On July 15th, CILIPinKent partnered with Canterbury Christ Church University and The University of Kent to host a teachmeet on UX at Augustine House Library. There were 8 speakers in all, 6 case studies, and 2 workshops for the five and a half hour event, with breaks for lunch and refreshments. Each presenter provided information on work that they had done in UX at their own institutions and invited the audience to learn from their experiences.

What follows is a short break down of what occurred on the day:

Anthony Irwin from Canterbury Christ Church shared his UX Toolkit, which was devised to help with projects and to analyse data. He also shared some advice from his experiences, namely:

1 Doing the UX project is the easy bit, examining the data is the hard part.

2 Getting external people to participate in your project can be difficult.

3 Don’t assume you know what users think.

4 Trial changes first before making them permanent.Students generally want to participate and help out.

Robin Peters of Imperial College talked about the school’s refurbishment in 2013 and the UX project that was undertaken at St. Mary’s Fleming Library. He introduced the idea of using feedback posters and touchstone tours to learn how people use the library space and their ideas for its improvement.

Ken Chad, a consultant, introduced the “Jobs to be done” method and its scoring system for different problems. He underlined the importance of using this system rather than merely asking users what they want—by measuring outputs you get to the core of what users actually need.

The first workshop was provided by Thomas Gebhart and Sarah-Mary Geissler of the University of Brighton. They began by introducing a UX project that was conducted in their university. Students gave tours of the library to library staff, which were filmed on ipads. Then the transcripts of the tour were analysed using a traffic light system whereby every point was broken down into either good points, challenging points, or incorrect understanding of the service. The audience was given some different coloured paper and a transcript to try to put the points into different categories. It was a very good exercise for being able to visualise project outcomes.

Claire Kettle of the University of Sussex discussed a project that was part of a partnership between the university and Sage publishing. A group of six undergraduate students were recruited by Sage scholarship students to participate in a focus group. Importantly, students were asked questions by other students concerning library services so there was less chance that anyone would be afraid to give their honest answers.

Agnes Kozlowska provided a case study from medicines and healthcare libraries on how discovery systems provide a better user experience than having a visible OPAC. Interestingly she discovered that most users prefer a more complex homepage, rather than a simple search bar—which is what has generally been assumed.

Debbie Philips of Royal Holloway University of London introduced a UX project case that did not go very well. She discussed the pitfalls that can occur when trying to implement changes from UX project findings. For this second workshop, the audience looked at what might have gone wrong in this case and could also go wrong in their own institutions. Then they considered possible solutions so that they could be prepared and write these into their own UX project plan.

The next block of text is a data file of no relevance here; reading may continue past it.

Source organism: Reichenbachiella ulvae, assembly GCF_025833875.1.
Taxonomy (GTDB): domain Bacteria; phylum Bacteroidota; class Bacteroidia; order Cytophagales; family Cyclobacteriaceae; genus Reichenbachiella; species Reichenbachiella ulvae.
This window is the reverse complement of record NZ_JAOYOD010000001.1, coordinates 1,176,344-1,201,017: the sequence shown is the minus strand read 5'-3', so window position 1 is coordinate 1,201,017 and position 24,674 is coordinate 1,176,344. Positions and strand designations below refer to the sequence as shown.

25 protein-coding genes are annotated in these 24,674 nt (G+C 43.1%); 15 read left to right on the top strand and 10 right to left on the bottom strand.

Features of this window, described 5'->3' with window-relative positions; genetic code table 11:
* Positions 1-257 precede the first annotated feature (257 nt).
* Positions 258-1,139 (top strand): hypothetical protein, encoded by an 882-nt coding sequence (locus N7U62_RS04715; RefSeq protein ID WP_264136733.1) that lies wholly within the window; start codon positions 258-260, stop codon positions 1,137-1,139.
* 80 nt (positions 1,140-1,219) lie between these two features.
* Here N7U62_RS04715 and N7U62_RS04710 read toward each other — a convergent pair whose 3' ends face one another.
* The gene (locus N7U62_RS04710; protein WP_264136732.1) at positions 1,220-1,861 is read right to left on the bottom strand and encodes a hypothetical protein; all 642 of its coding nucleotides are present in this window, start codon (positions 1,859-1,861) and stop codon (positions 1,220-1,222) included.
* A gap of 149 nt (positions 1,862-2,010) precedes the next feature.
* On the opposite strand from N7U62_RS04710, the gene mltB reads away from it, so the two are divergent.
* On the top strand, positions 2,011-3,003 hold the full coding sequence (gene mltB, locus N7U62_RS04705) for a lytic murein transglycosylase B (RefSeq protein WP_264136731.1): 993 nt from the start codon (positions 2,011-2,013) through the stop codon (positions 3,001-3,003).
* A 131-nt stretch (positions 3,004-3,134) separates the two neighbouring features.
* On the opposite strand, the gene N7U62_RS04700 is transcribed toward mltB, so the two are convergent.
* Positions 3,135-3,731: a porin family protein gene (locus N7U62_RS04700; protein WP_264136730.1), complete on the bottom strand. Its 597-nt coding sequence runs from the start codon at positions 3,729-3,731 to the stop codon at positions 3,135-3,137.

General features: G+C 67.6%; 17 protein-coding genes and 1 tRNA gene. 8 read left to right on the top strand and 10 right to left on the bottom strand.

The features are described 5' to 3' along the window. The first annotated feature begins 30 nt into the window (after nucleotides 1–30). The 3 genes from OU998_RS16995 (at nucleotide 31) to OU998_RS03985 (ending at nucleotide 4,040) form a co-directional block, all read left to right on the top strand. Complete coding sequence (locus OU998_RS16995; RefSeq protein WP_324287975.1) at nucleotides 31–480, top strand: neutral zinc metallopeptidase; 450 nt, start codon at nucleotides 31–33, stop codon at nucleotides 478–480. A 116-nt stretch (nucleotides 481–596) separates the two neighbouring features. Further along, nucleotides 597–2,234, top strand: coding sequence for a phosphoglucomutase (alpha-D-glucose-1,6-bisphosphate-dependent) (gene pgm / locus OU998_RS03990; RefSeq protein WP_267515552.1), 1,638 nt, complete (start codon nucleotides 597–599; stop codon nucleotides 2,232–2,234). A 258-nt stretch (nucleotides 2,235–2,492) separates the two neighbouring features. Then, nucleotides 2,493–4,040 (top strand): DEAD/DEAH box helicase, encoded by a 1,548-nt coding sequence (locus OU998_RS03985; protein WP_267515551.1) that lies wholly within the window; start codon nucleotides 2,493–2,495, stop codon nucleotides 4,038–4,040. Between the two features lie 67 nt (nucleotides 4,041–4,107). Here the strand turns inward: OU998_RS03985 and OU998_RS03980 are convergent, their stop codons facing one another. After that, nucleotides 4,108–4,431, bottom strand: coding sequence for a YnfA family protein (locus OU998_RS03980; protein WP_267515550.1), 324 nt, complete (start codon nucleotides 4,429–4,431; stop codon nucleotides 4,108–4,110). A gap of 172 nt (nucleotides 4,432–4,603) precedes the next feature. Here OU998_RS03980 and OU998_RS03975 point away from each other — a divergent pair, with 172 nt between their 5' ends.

Finally, Ben Watson, an accessible information advisor and Angela Groth-Seary, a UX officer from the University of Kent spoke about their cross-departmental partnership on a UX project for their university. Ben gave several good reasons why thinking of UX project outcomes as also being issues of accessibility for people with disabilities ends up being good design for everyone.

The day ended with an optional tour of the Augustine House Library and the South East Member Network AGM.

Slides are available here.

Author Talk with Lucy Strange/AKA Things That Don’t Go Quite to Plan

First of all, let me say that Lucy Strange is a fabulous speaker and I hardily recommend her to anyone who wants to provide an engaging, informative, and motivational author talk. Lucy is such an amazing writer and story teller–and thanks to her, our event went over very well with the audience. In case you don’t know her, Lucy Strange is the author of young adult novels such as The Secret of Nightingale Wood and Our Castle by the Sea.

So what happened and why was I surprised by the outcome of this event? There are a few reasons–and I’m happy to share them here as I think it’s important to discuss and learn from not only our successes but also the things that end up being unexpected and not quite what we had in mind.

The talk took place at Maidstone’s Kent History and Library Centre. We had a lovely room with all the right sorts of technology for a presentation. Lucy was prepared to give a talk to librarians about the content of her books, her writing method, and doing research for her novels. It all looked good. Then I woke up that morning with tonsillitis. Given that I was meant to introduce Lucy to the audience, this was not a great start.

Due to the very sore throat, I arrived at the library a bit late. Thankfully another committee member was there to set things up. The audience had not arrived yet so we sat around and waited a bit. We expected to see around 13 librarians and members of CILIP. We waited a bit longer. Finally they began to trickle in.

It was an audience of small children!

I had no idea what to do. I did my best to croak out an introduction, but all I could think about was how was Lucy going to handle this…and how did this even happen?

Thankfully Lucy didn’t miss a beat. She just adjusted her talk and the children were fascinated. I think that they learned things about the process of writing that will probably stick with them for life. Who knows, maybe we made some future novelists that day.